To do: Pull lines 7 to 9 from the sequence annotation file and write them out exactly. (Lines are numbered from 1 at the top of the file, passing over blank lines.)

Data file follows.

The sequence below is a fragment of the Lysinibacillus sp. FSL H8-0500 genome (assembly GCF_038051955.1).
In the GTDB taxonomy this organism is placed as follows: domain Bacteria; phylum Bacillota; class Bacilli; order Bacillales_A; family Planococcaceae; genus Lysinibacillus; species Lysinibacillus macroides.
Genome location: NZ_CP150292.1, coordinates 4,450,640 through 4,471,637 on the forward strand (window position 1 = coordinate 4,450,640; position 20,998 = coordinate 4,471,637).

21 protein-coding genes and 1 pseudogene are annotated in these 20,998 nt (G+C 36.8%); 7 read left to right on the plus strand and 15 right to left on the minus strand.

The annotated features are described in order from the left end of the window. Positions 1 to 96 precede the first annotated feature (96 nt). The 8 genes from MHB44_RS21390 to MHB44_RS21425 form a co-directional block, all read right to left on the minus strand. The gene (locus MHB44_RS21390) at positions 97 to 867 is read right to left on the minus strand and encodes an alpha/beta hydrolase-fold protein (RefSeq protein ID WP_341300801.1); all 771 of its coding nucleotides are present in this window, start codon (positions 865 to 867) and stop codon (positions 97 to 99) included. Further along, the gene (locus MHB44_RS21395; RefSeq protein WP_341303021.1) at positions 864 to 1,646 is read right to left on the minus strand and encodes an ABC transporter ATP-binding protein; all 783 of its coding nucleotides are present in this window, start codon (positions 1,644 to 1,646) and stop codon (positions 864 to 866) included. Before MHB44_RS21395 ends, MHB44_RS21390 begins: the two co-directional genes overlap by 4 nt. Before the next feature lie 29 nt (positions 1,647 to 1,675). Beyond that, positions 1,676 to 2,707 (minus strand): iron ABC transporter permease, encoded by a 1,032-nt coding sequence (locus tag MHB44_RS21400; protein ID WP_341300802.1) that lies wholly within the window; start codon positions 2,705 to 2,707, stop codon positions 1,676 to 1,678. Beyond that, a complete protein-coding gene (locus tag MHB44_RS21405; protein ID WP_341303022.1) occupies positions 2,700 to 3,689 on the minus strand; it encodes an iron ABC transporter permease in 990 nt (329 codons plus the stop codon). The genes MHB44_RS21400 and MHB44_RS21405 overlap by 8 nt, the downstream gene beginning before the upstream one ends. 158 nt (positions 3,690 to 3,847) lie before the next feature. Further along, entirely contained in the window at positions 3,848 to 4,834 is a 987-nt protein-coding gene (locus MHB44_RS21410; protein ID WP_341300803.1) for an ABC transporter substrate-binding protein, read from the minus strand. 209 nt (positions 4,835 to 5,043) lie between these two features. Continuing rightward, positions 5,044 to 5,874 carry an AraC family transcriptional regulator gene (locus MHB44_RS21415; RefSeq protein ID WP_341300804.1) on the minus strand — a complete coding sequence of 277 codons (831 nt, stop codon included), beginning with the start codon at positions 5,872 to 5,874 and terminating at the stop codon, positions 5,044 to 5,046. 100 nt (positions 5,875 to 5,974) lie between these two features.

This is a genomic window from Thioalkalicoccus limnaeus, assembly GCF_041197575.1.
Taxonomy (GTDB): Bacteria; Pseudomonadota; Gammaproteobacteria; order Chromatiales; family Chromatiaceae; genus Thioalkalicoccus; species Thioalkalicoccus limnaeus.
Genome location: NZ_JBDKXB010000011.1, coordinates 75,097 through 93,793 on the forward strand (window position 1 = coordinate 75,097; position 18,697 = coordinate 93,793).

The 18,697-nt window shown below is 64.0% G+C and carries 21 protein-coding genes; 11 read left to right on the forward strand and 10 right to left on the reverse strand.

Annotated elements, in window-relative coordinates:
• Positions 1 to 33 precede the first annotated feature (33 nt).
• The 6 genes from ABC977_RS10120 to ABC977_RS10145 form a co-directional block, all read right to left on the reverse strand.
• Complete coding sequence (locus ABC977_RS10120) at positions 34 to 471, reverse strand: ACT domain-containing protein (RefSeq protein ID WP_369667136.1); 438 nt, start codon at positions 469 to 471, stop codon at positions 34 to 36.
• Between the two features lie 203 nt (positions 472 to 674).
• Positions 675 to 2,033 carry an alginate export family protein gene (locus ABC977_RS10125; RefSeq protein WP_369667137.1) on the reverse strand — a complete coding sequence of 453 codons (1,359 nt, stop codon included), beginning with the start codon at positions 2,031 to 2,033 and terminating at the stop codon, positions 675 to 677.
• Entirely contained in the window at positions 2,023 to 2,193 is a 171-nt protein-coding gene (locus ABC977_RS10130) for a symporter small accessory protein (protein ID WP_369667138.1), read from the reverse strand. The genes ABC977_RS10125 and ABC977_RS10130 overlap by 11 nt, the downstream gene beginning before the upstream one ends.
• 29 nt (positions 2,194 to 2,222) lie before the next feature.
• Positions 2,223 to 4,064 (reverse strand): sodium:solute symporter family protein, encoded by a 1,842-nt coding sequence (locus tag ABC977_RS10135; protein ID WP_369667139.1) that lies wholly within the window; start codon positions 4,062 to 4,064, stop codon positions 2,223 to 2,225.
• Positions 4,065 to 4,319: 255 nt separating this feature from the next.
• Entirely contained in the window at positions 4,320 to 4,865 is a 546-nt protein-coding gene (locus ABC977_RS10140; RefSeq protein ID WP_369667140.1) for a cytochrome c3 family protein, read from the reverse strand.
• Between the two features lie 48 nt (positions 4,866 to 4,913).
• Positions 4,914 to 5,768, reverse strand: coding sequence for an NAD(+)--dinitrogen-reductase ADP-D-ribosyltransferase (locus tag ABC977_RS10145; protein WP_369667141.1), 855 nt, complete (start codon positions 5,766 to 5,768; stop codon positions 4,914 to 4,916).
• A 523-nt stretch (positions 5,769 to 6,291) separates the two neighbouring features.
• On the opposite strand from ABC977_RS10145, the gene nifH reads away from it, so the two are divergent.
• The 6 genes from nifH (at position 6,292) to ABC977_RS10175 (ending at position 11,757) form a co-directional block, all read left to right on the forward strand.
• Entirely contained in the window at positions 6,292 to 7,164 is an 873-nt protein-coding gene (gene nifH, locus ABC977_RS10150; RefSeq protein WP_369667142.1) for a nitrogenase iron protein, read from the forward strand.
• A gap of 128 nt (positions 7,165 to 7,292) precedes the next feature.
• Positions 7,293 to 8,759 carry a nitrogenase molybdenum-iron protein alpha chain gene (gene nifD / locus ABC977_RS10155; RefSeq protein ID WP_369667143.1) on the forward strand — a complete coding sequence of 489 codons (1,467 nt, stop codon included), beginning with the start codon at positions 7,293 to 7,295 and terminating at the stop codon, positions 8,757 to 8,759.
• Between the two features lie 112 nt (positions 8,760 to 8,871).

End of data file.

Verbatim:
Taxonomy (GTDB): Bacteria; Pseudomonadota; Gammaproteobacteria; order Chromatiales; family Chromatiaceae; genus Thioalkalicoccus; species Thioalkalicoccus limnaeus.
Genome location: NZ_JBDKXB010000011.1, coordinates 75,097 through 93,793 on the forward strand (window position 1 = coordinate 75,097; position 18,697 = coordinate 93,793).

The 18,697-nt window shown below is 64.0% G+C and carries 21 protein-coding genes; 11 read left to right on the forward strand and 10 right to left on the reverse strand.